Piano lessons are good but a bit boring. The teacher is strict but very kind. She is very beautiful. When I started piano she gave me more homework pieces than I had had in Japan. I'm doing tons of difficult pieces. I spend more time practicing than before, but sometimes I get bored with a particular piece and don't practice it. When that happens I have to play the piece for 1 or 2 months. I get tired of it and I practice to get it over with. But I'm getting better bit by bit.

I hate swimming lessons, but my mother made me take them. She thinks floating in water will help my back and swimming will make my legs strong.

Like I said, I am having a great time in Canada. The school is good and my English is getting pretty good. Sometime you should visit Canada!


Do such things as http:// or www. mean anything to you? I suspect that to many of the people who collect my prints, these are completely 'greek', but perhaps some of you will recognize them as parts of an address on the Internet. Over the past few years I have been watching the astonishing growth of this worldwide network of computers with great interest. I hesitated becoming involved though, because I didn't see much point - the kind of people who would be interested in my 'old stuff' probably wouldn't be the 'on-line' type anyway. But as anybody who has been reading my 'Collector's Profiles' stories knows, I should stop trying to categorize my collectors - quite simply anybody can be interested in my project.

Buying a Macintosh computer a few years ago, and using it for things like bookkeeping and newsletter layout, has kept me somewhat in touch with the modern technologies, and I have been slowly coming around to the idea that my project and work should be included in this interesting collection of ideas that is the Internet. A couple of months ago I decided to take the plunge, and since then have been using my computer to construct my own 'web site'.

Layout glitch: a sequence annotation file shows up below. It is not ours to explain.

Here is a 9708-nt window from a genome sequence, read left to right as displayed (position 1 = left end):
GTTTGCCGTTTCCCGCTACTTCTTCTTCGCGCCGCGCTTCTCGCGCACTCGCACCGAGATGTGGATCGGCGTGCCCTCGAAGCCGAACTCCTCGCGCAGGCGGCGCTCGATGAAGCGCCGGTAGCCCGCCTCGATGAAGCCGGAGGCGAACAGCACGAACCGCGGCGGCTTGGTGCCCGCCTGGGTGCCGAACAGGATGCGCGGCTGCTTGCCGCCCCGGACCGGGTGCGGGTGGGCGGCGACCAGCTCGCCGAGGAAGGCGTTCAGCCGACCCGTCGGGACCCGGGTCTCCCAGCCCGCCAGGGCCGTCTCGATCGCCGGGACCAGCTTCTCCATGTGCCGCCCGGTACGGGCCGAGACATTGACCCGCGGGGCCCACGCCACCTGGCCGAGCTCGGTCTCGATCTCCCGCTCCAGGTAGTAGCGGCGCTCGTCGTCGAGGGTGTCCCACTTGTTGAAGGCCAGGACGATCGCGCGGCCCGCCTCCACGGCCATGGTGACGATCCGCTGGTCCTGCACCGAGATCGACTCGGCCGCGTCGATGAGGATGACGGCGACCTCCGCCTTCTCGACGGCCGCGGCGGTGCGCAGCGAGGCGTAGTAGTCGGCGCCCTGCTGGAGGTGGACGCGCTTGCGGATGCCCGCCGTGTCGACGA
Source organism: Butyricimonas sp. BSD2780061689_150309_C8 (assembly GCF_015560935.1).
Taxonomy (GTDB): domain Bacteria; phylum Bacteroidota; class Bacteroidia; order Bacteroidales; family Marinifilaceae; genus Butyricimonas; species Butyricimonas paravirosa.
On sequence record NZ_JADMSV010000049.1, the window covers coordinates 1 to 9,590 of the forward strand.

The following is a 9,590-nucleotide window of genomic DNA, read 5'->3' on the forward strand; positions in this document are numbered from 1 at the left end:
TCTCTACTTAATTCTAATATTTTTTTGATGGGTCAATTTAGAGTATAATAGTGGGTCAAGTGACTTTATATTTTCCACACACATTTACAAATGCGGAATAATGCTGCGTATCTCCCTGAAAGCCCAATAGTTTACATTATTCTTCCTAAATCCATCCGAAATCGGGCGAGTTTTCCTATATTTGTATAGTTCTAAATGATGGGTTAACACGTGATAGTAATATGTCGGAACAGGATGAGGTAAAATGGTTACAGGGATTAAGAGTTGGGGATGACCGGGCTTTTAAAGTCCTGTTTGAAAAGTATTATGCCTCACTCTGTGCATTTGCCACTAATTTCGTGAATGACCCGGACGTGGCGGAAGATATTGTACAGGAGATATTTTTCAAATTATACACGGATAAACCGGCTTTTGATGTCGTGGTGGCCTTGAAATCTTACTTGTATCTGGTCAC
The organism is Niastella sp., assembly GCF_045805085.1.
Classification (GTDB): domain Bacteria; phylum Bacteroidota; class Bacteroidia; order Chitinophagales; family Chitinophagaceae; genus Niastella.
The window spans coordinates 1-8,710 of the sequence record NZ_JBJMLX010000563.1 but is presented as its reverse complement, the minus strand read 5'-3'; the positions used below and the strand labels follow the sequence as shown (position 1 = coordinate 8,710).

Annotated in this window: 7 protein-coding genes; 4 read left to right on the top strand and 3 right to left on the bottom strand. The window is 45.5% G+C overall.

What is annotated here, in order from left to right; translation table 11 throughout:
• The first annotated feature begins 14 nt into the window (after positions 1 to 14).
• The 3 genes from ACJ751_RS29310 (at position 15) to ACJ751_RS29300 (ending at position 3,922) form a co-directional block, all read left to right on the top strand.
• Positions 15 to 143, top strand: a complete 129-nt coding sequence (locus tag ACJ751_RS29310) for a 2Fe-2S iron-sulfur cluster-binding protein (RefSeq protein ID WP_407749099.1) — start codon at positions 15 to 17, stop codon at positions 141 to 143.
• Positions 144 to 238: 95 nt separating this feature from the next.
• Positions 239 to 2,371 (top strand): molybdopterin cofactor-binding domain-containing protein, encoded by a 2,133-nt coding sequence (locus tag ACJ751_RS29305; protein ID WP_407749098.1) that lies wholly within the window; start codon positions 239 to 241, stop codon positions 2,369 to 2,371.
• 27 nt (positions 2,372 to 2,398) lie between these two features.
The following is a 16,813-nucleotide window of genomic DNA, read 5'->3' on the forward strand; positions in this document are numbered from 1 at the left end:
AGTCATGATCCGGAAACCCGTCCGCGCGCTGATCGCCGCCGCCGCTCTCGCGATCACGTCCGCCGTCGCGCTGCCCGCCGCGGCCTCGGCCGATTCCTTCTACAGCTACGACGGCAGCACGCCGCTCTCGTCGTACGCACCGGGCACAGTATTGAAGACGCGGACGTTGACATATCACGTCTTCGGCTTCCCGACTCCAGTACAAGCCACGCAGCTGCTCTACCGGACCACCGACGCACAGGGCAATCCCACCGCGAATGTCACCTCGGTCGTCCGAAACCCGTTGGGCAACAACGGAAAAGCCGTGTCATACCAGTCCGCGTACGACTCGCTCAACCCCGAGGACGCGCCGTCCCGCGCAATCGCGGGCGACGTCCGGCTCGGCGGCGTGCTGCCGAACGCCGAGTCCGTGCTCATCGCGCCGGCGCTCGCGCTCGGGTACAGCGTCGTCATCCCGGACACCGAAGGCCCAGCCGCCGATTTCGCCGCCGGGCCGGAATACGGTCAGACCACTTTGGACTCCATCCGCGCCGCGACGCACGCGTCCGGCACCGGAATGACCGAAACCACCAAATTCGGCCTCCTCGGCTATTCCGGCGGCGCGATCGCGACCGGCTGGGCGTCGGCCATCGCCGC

As I write this, things are still in preparation, but I think that by the time the next issue of this newsletter is ready, you will be able to read it two ways ... in this paper copy that you get directly from me, or electronically on your computer screen.

Those of you who aren't at all interested in this - please don't worry. I'm not about to abandon my 200-year-old 'work habits' for this new electronic world. It is simply that I think that my work may be of interest to people in places other than Japan, and the Internet is definitely the best place to show it to them. I'll still be sending you this old-fashioned paper newsletter for quite some time yet, and of course I'll still be spending most of my time hunched over my carving bench, slowly working my way 'round and 'round a kimono pattern - pretending that things like computers and internets are still more than two hundred years in the future ...